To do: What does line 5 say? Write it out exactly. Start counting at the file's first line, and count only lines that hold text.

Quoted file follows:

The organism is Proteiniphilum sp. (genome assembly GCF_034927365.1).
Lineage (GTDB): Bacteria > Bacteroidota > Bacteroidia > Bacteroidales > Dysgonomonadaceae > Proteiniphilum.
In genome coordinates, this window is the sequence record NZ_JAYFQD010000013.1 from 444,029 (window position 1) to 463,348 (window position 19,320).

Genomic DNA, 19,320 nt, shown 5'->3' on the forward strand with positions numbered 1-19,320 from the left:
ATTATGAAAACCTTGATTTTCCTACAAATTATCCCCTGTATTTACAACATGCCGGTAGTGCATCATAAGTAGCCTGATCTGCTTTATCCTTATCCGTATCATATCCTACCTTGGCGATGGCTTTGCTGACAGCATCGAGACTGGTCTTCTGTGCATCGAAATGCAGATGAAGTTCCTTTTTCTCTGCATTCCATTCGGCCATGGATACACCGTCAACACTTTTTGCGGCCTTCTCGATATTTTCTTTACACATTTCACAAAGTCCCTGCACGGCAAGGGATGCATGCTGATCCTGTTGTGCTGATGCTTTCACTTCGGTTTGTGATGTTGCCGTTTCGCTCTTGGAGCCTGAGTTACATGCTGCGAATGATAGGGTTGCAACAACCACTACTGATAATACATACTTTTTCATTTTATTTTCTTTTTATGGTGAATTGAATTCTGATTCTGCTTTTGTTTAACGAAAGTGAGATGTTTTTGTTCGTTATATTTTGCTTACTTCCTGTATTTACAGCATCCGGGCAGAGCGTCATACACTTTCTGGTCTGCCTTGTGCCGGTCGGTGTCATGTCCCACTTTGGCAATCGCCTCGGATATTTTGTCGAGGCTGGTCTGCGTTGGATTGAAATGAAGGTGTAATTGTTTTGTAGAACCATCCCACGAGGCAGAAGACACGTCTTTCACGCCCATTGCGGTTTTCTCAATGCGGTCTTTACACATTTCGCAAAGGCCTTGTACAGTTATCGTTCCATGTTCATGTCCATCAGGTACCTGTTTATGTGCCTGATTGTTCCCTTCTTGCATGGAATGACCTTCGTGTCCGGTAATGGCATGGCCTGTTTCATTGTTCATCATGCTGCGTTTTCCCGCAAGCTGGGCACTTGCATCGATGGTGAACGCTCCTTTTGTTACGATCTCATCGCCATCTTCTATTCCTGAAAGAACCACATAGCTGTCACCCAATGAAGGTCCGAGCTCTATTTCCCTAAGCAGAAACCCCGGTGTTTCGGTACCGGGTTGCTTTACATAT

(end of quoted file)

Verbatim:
ATTATGAAAACCTTGATTTTCCTACAAATTATCCCCTGTATTTACAACATGCCGGTAGTGCATCATAAGTAGCCTGATCTGCTTTATCCTTATCCGTATCATATCCTACCTTGGCGATGGCTTTGCTGACAGCATCGAGACTGGTCTTCTGTGCATCGAAATGCAGATGAAGTTCCTTTTTCTCTGCATTCCATTCGGCCATGGATACACCGTCAACACTTTTTGCGGCCTTCTCGATATTTTCTTTACACATTTCACAAAGTCCCTGCACGGCAAGGGATGCATGCTGATCCTGTTGTGCTGATGCTTTCACTTCGGTTTGTGATGTTGCCGTTTCGCTCTTGGAGCCTGAGTTACATGCTGCGAATGATAGGGTTGCAACAACCACTACTGATAATACATACTTTTTCATTTTATTTTCTTTTTATGGTGAATTGAATTCTGATTCTGCTTTTGTTTAACGAAAGTGAGATGTTTTTGTTCGTTATATTTTGCTTACTTCCTGTATTTACAGCATCCGGGCAGAGCGTCATACACTTTCTGGTCTGCCTTGTGCCGGTCGGTGTCATGTCCCACTTTGGCAATCGCCTCGGATATTTTGTCGAGGCTGGTCTGCGTTGGATTGAAATGAAGGTGTAATTGTTTTGTAGAACCATCCCACGAGGCAGAAGACACGTCTTTCACGCCCATTGCGGTTTTCTCAATGCGGTCTTTACACATTTCGCAAAGGCCTTGTACAGTTATCGTTCCATGTTCATGTCCATCAGGTACCTGTTTATGTGCCTGATTGTTCCCTTCTTGCATGGAATGACCTTCGTGTCCGGTAATGGCATGGCCTGTTTCATTGTTCATCATGCTGCGTTTTCCCGCAAGCTGGGCACTTGCATCGATGGTGAACGCTCCTTTTGTTACGATCTCATCGCCATCTTCTATTCCTGAAAGAACCACATAGCTGTCACCCAATGAAGGTCCGAGCTCTATTTCCCTAAGCAGAAACCCCGGTGTTTCGGTACCGGGTTGCTTTACATAT